WASHINGTON, D.C. - In the wake of recent reports showing a surge in the number of children being poisoned by liquid nicotine, a Senate committee voted today to require manufacturers to put child-proof caps on the small bottles available for purchase in stores across the country.
It’s the first time Congress has advanced legislation aimed at tackling the issue of unregulated liquid nicotine containers, the sale of which has become widespread with the advent of e-cigarettes and vaping devices.
“Our first priority is to make sure this stuff isn’t hurting our kids,” said legislation sponsor, Sen. Bill Nelson, D-Orlando. "Then we can continue to look at whether or not additional steps need to be taken to protect the general public.”
The Senate Commerce Committee, by a unanimous voice vote, approved Nelson’s legislation to require child-resistant packaging for any liquid nicotine sold to consumers. It now goes to the full Senate.
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Meantime, the effort to make liquid nicotine safer for consumers gained momentum in the House of Representatives where Rep. Elizabeth Etsy of Connecticut has filed legislation nearly identical to Nelson’s.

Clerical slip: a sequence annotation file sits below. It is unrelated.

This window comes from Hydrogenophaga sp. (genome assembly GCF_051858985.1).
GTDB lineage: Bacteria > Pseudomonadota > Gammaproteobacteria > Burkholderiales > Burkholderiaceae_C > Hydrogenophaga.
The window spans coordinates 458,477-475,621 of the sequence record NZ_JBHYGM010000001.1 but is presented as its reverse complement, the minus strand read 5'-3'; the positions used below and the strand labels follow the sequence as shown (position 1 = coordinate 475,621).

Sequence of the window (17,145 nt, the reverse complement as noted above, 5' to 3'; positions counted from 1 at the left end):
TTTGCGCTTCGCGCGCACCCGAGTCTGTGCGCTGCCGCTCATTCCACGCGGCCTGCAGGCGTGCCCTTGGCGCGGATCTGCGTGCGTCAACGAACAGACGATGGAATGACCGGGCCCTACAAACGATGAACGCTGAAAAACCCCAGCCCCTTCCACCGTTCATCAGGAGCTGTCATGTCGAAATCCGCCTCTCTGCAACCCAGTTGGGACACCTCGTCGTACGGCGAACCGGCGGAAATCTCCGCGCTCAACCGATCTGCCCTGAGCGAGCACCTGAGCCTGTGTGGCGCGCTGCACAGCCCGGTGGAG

Nationwide, according to the American Association of Poison Control Centers, there have been more than 2,700 calls regarding liquid nicotine exposure through Aug. 31 of this year – a pace double last year’s total. And the 1,351 cases reported last year represented a 300 percent increase from 2012. Nelson’s legislation has drawn the support of the American Academy of Otolaryngology, American Academy of Pediatrics, American Association for Respiratory Care, American Association of Poison Control Centers, American College of Cardiology, American College of Medical Toxicology, American College of Physicians, American College of Preventive Medicine, American Public Health Association, Arizona Consumers Council, Association of Maternal and Child Health Programs, Association of State and Territorial Health Officials, Boston Public Health Commission, Campaign for Tobacco-Free Kids, Cancer Prevention and Treatment Fund, Chicago Consumer Coalition, Consumer Federation of America, Consumer Federation of California, Consumer Federation of the Southeast, Consumers Union, EverThrive Illinois, First Focus Campaign for Children, Kids in Danger, March of Dimes, Minnesota Department of Health, National Association of County and City Health Officials, Ohio Public Health Association, Oncology Nursing Society, Partnership for Prevention, Public Citizen and U.S. PIRG and Virginia Citizens Consumer Council.